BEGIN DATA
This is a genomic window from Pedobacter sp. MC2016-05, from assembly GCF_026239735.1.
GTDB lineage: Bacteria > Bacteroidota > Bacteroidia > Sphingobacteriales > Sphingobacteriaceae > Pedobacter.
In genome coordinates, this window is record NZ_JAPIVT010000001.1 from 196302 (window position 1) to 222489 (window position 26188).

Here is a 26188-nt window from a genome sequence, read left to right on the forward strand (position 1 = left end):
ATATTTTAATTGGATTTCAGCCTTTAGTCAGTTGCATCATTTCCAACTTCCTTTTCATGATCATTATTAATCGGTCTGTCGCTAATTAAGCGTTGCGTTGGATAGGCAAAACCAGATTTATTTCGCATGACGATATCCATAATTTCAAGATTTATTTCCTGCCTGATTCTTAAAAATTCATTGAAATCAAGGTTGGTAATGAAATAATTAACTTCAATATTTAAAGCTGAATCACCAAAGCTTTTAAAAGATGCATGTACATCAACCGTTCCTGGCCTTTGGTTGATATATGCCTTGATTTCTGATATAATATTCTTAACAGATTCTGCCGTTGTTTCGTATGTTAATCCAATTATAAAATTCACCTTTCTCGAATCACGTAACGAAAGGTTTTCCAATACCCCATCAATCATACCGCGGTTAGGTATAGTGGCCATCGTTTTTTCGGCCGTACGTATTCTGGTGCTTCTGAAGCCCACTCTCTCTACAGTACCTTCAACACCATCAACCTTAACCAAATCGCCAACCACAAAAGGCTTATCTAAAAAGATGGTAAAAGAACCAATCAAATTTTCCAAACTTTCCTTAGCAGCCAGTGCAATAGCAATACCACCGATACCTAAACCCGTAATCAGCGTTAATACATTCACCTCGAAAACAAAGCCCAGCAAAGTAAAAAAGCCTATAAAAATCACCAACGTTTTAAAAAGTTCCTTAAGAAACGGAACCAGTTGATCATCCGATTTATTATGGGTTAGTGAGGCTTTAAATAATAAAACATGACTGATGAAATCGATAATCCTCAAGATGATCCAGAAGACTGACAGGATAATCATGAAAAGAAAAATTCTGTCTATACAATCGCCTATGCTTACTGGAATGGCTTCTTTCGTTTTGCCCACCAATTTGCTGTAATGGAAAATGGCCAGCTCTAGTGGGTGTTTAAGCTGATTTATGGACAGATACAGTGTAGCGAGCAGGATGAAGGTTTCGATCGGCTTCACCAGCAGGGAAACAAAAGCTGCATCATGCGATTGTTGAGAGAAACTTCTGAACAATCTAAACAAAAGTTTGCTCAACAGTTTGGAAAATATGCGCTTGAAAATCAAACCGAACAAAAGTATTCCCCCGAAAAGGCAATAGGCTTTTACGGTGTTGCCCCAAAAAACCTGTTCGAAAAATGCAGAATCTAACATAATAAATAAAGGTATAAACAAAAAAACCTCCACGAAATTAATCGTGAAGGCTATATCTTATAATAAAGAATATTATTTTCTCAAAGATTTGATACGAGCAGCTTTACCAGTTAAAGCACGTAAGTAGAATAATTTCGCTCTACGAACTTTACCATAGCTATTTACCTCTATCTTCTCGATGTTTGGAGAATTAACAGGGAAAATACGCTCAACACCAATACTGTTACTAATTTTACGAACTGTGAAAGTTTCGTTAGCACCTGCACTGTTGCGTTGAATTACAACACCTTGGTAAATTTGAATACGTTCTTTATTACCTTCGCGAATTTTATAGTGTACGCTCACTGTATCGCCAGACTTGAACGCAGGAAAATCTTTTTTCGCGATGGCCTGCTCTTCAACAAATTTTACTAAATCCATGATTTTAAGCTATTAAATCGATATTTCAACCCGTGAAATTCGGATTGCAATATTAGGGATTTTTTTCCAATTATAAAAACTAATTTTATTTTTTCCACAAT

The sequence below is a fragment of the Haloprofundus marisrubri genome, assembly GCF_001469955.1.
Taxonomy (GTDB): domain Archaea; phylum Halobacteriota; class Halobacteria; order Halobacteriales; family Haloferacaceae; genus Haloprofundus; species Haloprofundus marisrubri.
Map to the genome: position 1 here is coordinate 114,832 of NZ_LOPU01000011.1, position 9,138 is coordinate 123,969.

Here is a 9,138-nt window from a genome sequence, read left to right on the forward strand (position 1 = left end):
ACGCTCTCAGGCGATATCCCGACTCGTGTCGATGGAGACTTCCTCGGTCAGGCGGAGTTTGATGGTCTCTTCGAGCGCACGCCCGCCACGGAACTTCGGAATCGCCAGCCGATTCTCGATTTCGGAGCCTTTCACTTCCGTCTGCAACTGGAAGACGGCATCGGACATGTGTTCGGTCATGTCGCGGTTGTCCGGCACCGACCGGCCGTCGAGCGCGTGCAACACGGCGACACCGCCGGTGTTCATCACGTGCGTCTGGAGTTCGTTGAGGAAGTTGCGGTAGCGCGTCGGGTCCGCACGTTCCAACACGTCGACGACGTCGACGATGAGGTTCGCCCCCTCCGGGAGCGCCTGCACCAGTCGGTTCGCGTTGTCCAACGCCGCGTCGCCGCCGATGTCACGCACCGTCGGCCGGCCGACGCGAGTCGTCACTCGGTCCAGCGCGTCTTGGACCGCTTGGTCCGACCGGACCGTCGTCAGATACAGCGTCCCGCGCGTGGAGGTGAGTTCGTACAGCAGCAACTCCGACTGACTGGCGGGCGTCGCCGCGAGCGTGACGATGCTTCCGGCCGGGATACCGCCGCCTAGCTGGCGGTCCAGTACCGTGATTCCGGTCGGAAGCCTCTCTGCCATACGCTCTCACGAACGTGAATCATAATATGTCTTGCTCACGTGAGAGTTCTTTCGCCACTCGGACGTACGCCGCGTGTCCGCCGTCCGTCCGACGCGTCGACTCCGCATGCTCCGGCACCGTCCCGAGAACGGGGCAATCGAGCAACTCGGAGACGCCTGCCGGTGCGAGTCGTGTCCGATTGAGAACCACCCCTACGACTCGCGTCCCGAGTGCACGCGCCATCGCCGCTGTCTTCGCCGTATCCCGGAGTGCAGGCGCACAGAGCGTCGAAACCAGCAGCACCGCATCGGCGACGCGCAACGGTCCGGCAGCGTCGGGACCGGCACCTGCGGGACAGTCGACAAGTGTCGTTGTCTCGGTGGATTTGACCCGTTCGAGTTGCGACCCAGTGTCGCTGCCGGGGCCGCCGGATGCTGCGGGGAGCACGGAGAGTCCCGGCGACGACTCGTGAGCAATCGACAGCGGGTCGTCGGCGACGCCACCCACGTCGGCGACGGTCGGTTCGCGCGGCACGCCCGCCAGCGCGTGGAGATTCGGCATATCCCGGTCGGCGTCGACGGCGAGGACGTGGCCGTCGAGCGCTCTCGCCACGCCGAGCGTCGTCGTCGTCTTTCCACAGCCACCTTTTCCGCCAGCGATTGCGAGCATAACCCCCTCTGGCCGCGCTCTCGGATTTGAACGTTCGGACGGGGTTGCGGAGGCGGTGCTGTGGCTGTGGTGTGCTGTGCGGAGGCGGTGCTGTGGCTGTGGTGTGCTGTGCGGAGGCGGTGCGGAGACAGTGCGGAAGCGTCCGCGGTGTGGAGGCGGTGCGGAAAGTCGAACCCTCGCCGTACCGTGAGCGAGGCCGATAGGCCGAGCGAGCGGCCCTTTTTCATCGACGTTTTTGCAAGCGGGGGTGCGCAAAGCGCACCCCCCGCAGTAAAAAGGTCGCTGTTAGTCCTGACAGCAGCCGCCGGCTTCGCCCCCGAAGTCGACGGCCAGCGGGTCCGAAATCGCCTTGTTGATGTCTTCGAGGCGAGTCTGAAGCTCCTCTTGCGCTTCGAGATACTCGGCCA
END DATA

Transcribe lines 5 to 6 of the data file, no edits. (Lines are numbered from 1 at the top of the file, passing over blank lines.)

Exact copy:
ATATTTTAATTGGATTTCAGCCTTTAGTCAGTTGCATCATTTCCAACTTCCTTTTCATGATCATTATTAATCGGTCTGTCGCTAATTAAGCGTTGCGTTGGATAGGCAAAACCAGATTTATTTCGCATGACGATATCCATAATTTCAAGATTTATTTCCTGCCTGATTCTTAAAAATTCATTGAAATCAAGGTTGGTAATGAAATAATTAACTTCAATATTTAAAGCTGAATCACCAAAGCTTTTAAAAGATGCATGTACATCAACCGTTCCTGGCCTTTGGTTGATATATGCCTTGATTTCTGATATAATATTCTTAACAGATTCTGCCGTTGTTTCGTATGTTAATCCAATTATAAAATTCACCTTTCTCGAATCACGTAACGAAAGGTTTTCCAATACCCCATCAATCATACCGCGGTTAGGTATAGTGGCCATCGTTTTTTCGGCCGTACGTATTCTGGTGCTTCTGAAGCCCACTCTCTCTACAGTACCTTCAACACCATCAACCTTAACCAAATCGCCAACCACAAAAGGCTTATCTAAAAAGATGGTAAAAGAACCAATCAAATTTTCCAAACTTTCCTTAGCAGCCAGTGCAATAGCAATACCACCGATACCTAAACCCGTAATCAGCGTTAATACATTCACCTCGAAAACAAAGCCCAGCAAAGTAAAAAAGCCTATAAAAATCACCAACGTTTTAAAAAGTTCCTTAAGAAACGGAACCAGTTGATCATCCGATTTATTATGGGTTAGTGAGGCTTTAAATAATAAAACATGACTGATGAAATCGATAATCCTCAAGATGATCCAGAAGACTGACAGGATAATCATGAAAAGAAAAATTCTGTCTATACAATCGCCTATGCTTACTGGAATGGCTTCTTTCGTTTTGCCCACCAATTTGCTGTAATGGAAAATGGCCAGCTCTAGTGGGTGTTTAAGCTGATTTATGGACAGATACAGTGTAGCGAGCAGGATGAAGGTTTCGATCGGCTTCACCAGCAGGGAAACAAAAGCTGCATCATGCGATTGTTGAGAGAAACTTCTGAACAATCTAAACAAAAGTTTGCTCAACAGTTTGGAAAATATGCGCTTGAAAATCAAACCGAACAAAAGTATTCCCCCGAAAAGGCAATAGGCTTTTACGGTGTTGCCCCAAAAAACCTGTTCGAAAAATGCAGAATCTAACATAATAAATAAAGGTATAAACAAAAAAACCTCCACGAAATTAATCGTGAAGGCTATATCTTATAATAAAGAATATTATTTTCTCAAAGATTTGATACGAGCAGCTTTACCAGTTAAAGCACGTAAGTAGAATAATTTCGCTCTACGAACTTTACCATAGCTATTTACCTCTATCTTCTCGATGTTTGGAGAATTAACAGGGAAAATACGCTCAACACCAATACTGTTACTAATTTTACGAACTGTGAAAGTTTCGTTAGCACCTGCACTGTTGCGTTGAATTACAACACCTTGGTAAATTTGAATACGTTCTTTATTACCTTCGCGAATTTTATAGTGTACGCTCACTGTATCGCCAGACTTGAACGCAGGAAAATCTTTTTTCGCGATGGCCTGCTCTTCAACAAATTTTACTAAATCCATGATTTTAAGCTATTAAATCGATATTTCAACCCGTGAAATTCGGATTGCAATATTAGGGATTTTTTTCCAATTATAAAAACTAATTTTATTTTTTCCACAAT

The sequence below is a fragment of the Haloprofundus marisrubri genome, assembly GCF_001469955.1.